Brain Cancer Biomarkers

Biomarkers can help a treatment team determine the best treatment for a patient, see how the patient is responding, and assist in creating a care plan. New tumor markers are being identified with more frequency, so all tumor markers may not yet be reflected on this list.

With brain tumors, biomarker tests can be used to see if your tumor has certain changes in its genes that may be used to:

  • help diagnose the type of tumor you have
  • predict how fast your tumor will grow
  • suggest how you may respond to certain treatments, such as chemotherapy and, possibly, radiotherapy.


Research is still in early stages and it’s important to know that:

  • biomarkers are not treatments
  • biomarker tests are only available for certain types of tumors, but research is continually discovering more biomarkers
  • biomarkers often don’t give absolute answers, but suggest likely tumor behavior
  • not all hospitals offer biomarker tests (although you may be able to be referred to another hospital that does)
  • there are advantages and disadvantages to testing.



Biomarker test results can be useful in giving more detailed information about your tumor type. This can help to give a more accurate diagnosis and plan appropriate, more personalized treatment.

For certain tumor types, they may also suggest how your tumor may respond to certain treatments and give information that can help estimate your prognosis (likely outcome of your treatment).

The results may also help give an indication as to which clinical trials may be suitable for you. For more information about clinical trials, see our clinical trials web-page and fact sheet.

Ask your healthcare team if testing is done routinely and, if it’s not, think about it carefully and discuss it with them and your family before deciding whether to ask for it.

Things to know about biomarkers for brain tumors:

  • None of the predictions from biomarkers are perfect.
  • Some tumors will respond differently to what the test predicts.
  • Biomarker testing isn’t suitable for everyone with a brain tumor.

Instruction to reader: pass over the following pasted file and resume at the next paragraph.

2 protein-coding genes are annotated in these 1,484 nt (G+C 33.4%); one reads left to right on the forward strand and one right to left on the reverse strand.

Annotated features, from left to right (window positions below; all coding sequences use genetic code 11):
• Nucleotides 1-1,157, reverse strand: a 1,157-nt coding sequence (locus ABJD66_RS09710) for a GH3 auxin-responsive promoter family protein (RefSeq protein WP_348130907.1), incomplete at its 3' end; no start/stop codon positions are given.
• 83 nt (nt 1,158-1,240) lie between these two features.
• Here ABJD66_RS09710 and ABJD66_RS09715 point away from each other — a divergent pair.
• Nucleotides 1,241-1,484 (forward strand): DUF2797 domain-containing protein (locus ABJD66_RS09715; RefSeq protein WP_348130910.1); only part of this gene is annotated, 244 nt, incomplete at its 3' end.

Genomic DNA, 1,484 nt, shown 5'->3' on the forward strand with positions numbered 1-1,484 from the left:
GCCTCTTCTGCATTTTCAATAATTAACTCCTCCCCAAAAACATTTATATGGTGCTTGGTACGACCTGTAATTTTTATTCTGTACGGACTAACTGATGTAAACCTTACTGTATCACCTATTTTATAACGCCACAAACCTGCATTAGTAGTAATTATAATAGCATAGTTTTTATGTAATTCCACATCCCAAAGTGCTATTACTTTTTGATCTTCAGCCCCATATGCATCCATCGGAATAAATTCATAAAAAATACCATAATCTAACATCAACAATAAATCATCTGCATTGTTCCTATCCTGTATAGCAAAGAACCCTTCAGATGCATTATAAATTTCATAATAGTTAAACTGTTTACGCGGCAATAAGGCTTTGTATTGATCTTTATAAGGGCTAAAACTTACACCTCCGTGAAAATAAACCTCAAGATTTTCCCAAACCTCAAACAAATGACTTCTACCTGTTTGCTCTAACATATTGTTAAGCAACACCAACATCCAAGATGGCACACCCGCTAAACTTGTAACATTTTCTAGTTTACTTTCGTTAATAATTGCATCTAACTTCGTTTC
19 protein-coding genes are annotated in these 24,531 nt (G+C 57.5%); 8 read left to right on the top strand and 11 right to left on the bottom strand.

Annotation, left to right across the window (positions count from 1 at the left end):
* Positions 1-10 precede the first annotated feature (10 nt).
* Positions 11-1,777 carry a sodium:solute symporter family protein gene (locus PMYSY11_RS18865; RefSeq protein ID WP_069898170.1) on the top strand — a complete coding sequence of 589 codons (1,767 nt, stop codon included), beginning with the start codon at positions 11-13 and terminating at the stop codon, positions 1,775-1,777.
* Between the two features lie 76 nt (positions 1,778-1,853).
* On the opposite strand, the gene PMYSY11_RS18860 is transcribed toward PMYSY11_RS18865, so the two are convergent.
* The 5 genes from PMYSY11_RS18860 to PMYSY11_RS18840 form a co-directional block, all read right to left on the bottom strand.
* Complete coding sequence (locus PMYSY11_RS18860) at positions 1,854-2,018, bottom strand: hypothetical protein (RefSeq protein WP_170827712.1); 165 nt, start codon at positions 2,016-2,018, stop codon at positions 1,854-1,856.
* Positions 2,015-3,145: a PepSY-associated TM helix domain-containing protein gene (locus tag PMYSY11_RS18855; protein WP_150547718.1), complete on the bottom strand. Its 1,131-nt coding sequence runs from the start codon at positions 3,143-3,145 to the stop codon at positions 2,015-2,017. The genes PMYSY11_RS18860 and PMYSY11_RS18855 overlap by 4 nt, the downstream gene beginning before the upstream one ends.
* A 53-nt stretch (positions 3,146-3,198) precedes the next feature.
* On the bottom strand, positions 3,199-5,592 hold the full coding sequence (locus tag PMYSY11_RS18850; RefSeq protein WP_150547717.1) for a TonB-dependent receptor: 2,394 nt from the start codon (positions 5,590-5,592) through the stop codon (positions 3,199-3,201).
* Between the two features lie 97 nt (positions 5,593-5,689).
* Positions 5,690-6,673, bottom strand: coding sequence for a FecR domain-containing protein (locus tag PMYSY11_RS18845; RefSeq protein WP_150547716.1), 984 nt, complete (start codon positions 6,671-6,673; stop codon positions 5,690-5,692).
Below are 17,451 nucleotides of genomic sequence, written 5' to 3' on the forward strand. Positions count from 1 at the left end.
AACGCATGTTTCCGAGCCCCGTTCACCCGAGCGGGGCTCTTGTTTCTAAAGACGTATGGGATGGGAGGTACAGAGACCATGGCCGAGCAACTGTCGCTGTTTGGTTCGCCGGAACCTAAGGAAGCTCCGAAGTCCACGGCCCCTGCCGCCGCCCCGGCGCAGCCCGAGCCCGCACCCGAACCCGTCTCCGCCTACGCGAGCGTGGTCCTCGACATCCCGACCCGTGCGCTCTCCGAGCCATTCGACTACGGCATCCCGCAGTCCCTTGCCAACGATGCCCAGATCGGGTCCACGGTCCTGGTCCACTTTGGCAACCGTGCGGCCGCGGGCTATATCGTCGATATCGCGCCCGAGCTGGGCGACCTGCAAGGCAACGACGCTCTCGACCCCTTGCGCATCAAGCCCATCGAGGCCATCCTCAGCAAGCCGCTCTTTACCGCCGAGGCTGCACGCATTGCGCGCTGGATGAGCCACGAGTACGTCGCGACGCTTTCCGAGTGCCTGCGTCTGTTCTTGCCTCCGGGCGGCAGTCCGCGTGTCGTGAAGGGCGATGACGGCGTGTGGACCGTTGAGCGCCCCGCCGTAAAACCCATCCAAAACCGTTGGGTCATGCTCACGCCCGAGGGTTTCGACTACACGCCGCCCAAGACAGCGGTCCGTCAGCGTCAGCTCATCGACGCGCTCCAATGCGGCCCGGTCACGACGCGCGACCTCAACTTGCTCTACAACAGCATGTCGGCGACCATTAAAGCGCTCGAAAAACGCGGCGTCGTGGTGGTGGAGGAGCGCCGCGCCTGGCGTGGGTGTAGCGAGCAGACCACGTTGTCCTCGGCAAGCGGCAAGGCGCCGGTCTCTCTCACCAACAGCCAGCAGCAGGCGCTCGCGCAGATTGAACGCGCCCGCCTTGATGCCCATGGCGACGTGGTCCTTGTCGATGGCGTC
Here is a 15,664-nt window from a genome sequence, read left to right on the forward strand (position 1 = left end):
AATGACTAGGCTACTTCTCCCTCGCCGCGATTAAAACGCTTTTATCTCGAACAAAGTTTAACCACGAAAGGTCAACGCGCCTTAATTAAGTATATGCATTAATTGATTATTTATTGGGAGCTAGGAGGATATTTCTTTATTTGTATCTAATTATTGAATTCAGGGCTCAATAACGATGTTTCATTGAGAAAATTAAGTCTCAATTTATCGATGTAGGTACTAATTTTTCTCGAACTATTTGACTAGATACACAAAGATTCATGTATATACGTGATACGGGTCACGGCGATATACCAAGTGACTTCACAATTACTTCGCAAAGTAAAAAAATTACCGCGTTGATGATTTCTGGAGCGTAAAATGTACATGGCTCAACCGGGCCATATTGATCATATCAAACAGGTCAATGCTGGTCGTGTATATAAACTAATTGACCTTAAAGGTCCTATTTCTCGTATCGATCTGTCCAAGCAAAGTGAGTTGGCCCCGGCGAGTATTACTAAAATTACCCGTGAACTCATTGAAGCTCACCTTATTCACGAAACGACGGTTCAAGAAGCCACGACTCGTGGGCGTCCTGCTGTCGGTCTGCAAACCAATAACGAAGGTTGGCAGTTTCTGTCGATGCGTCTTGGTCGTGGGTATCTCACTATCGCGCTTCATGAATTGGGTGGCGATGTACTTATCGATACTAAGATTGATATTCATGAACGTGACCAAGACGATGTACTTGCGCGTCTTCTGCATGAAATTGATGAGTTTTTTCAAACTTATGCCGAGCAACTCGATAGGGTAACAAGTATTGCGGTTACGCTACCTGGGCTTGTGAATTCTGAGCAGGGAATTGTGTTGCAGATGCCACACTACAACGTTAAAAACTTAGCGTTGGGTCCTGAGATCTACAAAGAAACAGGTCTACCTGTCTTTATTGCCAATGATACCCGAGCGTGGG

• Biomarker tests can only be carried out on a sample of your tumor, either removed during a craniotomy or biopsy operation, and the sample has been analyzed.
  • It doesn’t matter how long ago the biopsy was performed, so previous samples can be used, if they’ve been stored appropriately.
  • Testing for biomarkers is a relatively new practice, so it’s availability can vary widely, as the time taken to implement the new molecular tests will be different between centers.


Biomarkers for predicting response to treatment and prognosis

1p/19q co-deletion test
Histone H3.3 K27M
IDH1 and IDH2 mutation test
MGMT promoter methylation test
TERT promoter mutation test
Biomarkers used mainly for confirming diagnosis
ATRX and TP53
Whole chromosome markers

Research into the molecular structure of brain tumor cells is ongoing and is leading to increased understanding of the role genes play. As a result, other possible biomarkers are of interest.

Many of these other genes and mutations have shown some association with survival and tumor behavior, but many of these tests are very experimental and remain under investigation. As a result, they’re not yet routinely offered as their value in clinical practice has yet to be determined. Other genes and mutations have been associated with survival and tumor behavior. However, many of these remain under investigation and aren’t yet routinely used.